The cost to intended parents of gestational surrogacy varies depending upon the state in which they or their surrogate mother lives. If you choose to work with Simple Surrogacy, you will benefit from the advantages of our agency being in Texas. Because we are based in Dallas, we can easily work within any state in the country in which gestational surrogacy is legal. In fact, we work with surrogate mothers not only in Texas but in many other states on both coasts, including, but not limited to, California, Oklahoma, and Florida. Our agency fees are far lower than other surrogacy agencies due to our Texas advantage, that of being based in a state that has no state income tax. Therefore, we can pass that savings on to you, the intended parents. Our agency fees for intended parents start at $24,250. This price does not include legal fees, fees involved in the egg donation process, the payment of insurance premiums for the surrogate mother, some screening and medical expenses, and miscellaneous expenses of the surrogate mother during pregnancy. Please visit Simple Surrogacy’s website for a breakdown of fees and costs involved in gestational surrogacy. Contact us if you would like to discuss our fees for gestational surrogacy in further detail.
What Are My State’s Laws Regarding Gestational Surrogacy?
Most states in the United States regard gestational surrogacy favorably. Those that don’t view it favorably often don’t have any laws or statutes about gestational surrogacy on the books at all. Simple Surrogacy has worked in every state that is gestational surrogacy friendly, and the attorneys with whom we work have the advantage of prior experience navigating state laws. If you are unsure of the laws regarding gestational surrogacy in your state, contact Simple Surrogacy. We can assist you in deciphering and navigating state laws so that you are able to have a child of your own through the gestational surrogacy process. Keep in mind that gestational surrogacy is not as legally complicated as traditional surrogacy, in which the surrogate mother is biologically related to the child. In gestational surrogacy, the surrogate mother has no biological ties to the child, and therefore most state laws and courts favor intended parents.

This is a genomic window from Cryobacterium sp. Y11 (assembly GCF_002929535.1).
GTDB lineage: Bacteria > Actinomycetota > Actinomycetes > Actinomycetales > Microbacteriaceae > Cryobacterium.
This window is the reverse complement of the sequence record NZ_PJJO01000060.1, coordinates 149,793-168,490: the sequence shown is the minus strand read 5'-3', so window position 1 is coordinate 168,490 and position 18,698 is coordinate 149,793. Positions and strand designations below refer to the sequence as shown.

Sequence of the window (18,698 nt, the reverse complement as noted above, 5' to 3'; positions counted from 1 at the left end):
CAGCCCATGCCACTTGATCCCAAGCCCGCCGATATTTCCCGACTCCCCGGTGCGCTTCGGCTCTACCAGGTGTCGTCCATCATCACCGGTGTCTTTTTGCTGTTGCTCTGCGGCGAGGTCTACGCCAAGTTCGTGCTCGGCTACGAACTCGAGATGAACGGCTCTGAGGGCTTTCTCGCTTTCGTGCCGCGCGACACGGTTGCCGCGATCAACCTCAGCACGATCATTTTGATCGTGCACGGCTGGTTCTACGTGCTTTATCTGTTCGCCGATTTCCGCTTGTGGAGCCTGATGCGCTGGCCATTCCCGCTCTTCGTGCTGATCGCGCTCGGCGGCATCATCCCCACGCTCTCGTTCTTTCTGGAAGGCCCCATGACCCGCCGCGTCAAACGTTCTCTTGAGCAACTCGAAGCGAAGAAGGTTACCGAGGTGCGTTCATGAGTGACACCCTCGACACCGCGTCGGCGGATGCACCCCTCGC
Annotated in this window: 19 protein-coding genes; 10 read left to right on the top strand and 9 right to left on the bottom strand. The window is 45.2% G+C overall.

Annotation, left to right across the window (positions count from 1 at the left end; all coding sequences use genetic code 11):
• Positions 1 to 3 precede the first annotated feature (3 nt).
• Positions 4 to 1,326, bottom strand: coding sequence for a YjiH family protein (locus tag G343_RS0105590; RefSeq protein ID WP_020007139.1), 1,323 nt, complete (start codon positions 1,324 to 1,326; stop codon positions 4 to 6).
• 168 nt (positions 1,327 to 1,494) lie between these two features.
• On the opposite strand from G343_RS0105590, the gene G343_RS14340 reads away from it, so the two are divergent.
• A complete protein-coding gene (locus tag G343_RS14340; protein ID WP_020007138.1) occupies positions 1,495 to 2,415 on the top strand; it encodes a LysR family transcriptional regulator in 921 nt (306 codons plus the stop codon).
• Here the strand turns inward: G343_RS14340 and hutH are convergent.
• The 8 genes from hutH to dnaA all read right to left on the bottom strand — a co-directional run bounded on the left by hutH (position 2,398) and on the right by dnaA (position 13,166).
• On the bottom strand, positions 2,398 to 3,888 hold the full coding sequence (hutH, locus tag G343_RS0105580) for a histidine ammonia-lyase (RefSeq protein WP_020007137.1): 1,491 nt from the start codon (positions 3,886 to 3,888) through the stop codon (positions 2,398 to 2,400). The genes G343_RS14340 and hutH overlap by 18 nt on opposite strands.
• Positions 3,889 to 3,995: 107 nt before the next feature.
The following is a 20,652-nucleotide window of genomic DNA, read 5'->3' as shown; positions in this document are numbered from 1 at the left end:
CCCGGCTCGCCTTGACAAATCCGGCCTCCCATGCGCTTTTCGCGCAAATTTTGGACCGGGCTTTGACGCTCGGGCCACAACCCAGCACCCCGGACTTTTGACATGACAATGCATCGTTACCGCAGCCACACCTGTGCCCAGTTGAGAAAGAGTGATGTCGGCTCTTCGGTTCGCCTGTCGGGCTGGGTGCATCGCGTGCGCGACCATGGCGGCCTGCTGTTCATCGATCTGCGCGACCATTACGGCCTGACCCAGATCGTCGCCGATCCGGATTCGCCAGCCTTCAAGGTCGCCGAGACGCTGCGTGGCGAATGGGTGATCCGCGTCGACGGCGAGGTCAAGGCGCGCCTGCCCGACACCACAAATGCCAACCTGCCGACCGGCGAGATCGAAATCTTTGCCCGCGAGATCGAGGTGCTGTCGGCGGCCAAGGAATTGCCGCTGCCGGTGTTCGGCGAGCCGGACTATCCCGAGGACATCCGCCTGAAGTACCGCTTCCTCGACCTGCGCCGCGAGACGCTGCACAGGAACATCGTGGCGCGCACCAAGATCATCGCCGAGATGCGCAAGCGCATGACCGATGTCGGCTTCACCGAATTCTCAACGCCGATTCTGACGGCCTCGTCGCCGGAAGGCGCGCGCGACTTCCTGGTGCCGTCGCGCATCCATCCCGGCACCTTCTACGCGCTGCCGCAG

Where Can I Find More Information if I Still Have Questions?
Do you have more questions about the gestational surrogacy process? We at Simple Surrogacy are happy to help answer any further inquiries you may have! We have been in business for over 17 years and have assisted many intended parents, like you, in having a child of their own. Our agency is a member of the Better Business Bureau as well as RESOLVE (The National Infertility Association) and the American Fertility Association. The following websites can also offer additional information on gestational surrogacy:
- The American Society for Reproductive Medicine (asrm.org)
- Society for Assisted Reproductive Technology (org)
- The American Fertility Association (theafa.org)
- RESOLVE: The National Infertility Association (resolve.org)
- INCIID: The International Council on Infertility Information Dissemination (inciid.org )